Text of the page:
Unfortunately, in some cases, an individual cannot or will not pay the debts the judge assigned during the divorce process. If this happens to you, the creditors may come after you to repay the debt. Of course, you should not be on the hook for paying off your former spouse’s share of debts. To protect yourself, you should petition the court to enforce the terms of your divorce. Your ex-spouse will be required to attend court where he or she must explain the non-compliance. A judge may punish your former spouse with fines or, under more severe circumstances, jail time.

Ultimately, getting a divorce while you and your spouse still have debts to settle can make the process substantially more complicated. The best option for both parties is to clear as much debt as possible before getting divorced. Even if you cannot clear all of it, easing some of these burdens before going to court will help ensure you and your former spouse will have an easier time paying off the remaining debts, so you can avoid attending court again.

Talk to a Property Division Lawyer Who Can Protect Your Rights

We know that this might be confusing for you, only adding to the uncertainty you are currently experiencing. Our Katy property division attorneys would be happy to discuss your case with you and learn more about your options. 

To schedule your consultation, please call our Katy divorce attorneys at (281) 990-6025 or send us an email.

Texas Property Division FAQ

  1. What factors determine property division in Katy, TX? Courts consider various factors when dividing property, including the length of the marriage, each spouse's financial situation, contributions to the marriage, earning capacity, and any agreements made between the spouses.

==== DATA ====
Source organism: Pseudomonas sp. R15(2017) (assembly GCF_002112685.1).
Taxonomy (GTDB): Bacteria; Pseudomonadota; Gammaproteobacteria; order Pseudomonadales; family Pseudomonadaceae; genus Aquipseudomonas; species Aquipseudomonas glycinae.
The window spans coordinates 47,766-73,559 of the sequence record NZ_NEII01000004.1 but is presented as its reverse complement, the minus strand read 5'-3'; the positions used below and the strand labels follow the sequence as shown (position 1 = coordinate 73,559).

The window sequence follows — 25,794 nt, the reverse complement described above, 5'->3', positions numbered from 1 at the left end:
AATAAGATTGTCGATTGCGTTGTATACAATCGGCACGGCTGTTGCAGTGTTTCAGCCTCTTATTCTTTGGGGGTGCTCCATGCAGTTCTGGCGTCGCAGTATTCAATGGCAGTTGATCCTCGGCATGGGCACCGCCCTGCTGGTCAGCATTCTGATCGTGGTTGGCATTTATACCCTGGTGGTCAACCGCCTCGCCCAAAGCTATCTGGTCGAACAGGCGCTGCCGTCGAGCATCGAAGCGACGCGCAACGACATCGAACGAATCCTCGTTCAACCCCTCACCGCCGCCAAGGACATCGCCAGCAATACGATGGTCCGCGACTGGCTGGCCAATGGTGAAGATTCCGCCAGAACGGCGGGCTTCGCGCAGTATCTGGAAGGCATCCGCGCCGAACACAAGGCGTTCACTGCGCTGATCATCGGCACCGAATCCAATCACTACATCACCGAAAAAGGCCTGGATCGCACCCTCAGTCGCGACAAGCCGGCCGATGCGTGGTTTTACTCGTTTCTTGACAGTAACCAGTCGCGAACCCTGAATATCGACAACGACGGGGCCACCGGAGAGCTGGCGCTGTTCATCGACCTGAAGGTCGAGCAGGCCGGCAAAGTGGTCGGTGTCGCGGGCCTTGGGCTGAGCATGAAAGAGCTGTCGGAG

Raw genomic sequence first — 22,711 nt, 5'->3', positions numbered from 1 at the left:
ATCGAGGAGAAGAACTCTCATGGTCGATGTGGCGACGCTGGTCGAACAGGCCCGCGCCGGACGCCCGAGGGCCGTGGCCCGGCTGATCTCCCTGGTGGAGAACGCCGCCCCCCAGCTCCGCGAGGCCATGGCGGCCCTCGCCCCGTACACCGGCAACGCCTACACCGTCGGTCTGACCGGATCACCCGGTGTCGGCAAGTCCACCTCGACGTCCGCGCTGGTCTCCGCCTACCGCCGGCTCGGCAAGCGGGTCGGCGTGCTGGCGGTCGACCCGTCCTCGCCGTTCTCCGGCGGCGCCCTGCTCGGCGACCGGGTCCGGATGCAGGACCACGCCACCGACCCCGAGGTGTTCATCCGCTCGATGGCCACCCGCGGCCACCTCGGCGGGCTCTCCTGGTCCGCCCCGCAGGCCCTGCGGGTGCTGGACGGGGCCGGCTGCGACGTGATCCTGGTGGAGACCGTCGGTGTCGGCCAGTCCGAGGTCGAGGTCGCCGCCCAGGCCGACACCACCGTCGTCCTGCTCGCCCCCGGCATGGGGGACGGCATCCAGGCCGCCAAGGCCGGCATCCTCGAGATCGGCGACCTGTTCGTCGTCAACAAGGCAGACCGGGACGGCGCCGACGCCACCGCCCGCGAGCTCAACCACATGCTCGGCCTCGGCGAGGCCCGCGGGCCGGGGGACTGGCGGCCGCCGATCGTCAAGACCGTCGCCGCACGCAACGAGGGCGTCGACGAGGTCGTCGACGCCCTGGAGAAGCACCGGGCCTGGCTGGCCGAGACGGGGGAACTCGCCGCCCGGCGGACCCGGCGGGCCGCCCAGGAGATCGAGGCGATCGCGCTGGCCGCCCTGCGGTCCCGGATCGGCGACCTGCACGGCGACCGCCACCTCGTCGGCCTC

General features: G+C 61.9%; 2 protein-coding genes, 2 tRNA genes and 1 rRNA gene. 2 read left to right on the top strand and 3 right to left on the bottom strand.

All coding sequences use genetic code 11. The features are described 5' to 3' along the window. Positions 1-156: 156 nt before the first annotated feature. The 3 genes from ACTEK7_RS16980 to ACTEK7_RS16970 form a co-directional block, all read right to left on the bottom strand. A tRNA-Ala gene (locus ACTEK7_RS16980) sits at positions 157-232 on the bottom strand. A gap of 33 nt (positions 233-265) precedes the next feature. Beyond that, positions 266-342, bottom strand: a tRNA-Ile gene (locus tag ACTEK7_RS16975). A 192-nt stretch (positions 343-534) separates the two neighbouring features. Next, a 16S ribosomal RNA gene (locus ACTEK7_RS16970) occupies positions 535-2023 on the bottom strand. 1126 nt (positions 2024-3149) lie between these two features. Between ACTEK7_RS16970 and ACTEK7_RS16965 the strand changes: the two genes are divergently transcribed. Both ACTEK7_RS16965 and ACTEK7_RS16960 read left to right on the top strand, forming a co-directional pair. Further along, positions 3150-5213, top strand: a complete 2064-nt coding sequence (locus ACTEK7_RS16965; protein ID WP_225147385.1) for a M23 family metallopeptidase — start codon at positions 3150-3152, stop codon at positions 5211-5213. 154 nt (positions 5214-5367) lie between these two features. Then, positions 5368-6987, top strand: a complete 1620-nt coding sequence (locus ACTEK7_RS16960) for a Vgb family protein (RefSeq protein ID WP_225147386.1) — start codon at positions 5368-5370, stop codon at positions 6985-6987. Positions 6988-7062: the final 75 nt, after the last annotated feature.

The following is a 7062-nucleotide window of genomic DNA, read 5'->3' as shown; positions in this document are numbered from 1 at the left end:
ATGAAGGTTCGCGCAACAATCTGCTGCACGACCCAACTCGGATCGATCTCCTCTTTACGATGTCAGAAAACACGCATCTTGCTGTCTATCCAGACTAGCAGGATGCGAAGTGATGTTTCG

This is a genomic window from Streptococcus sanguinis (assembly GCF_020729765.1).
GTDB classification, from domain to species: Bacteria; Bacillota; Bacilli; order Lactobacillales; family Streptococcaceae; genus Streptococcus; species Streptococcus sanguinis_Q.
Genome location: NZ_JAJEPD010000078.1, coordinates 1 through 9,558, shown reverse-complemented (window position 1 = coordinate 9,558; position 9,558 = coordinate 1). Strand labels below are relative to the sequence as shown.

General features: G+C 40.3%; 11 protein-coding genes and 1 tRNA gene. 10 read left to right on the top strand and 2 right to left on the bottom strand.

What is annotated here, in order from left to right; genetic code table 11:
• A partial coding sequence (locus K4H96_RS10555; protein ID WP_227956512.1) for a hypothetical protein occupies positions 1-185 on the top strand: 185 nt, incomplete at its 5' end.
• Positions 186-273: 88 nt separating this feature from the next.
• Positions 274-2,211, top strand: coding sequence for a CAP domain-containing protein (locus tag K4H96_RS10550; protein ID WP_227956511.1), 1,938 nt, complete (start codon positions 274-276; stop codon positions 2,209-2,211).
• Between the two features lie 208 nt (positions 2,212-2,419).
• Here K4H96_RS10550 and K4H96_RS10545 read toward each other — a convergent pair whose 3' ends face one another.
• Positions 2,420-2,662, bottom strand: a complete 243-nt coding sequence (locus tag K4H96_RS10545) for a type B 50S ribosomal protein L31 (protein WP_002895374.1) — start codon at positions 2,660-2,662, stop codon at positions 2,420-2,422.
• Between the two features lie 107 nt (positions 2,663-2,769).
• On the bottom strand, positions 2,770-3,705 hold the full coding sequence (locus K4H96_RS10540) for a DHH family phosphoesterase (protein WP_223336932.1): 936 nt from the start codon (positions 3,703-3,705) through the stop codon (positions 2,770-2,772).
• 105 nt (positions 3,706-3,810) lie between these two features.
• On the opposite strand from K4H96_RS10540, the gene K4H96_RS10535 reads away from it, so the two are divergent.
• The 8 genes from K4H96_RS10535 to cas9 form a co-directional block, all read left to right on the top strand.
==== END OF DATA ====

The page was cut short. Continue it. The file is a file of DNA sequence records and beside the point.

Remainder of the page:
2. Can I keep my separate property in a divorce in Katy, TX? Generally, separate property remains with the spouse who owns it and isn't subject to division. However, if separate property becomes commingled with marital property or is used for the benefit of the marriage, it may be subject to division.

  3. What happens if we can't agree on property division in Katy, TX? If spouses can't reach a property division agreement, the court will intervene. A judge will consider the relevant factors and divide the marital property in a manner deemed fair and equitable based on the circumstances of the case.

  4. Can property division agreements be modified after the divorce in Katy, TX? Property division agreements reached through negotiation or mediation can be modified if both parties agree to the changes. However, court-ordered property division is typically final and may only be modified under limited circumstances.

  5. Do I need a property division lawyer for my divorce in Katy, TX? While not required, having a property division lawyer in Katy, TX can ensure your rights are protected and that you receive a fair share of marital assets. A lawyer can also negotiate on your behalf and represent you in court if necessary to achieve a favorable outcome.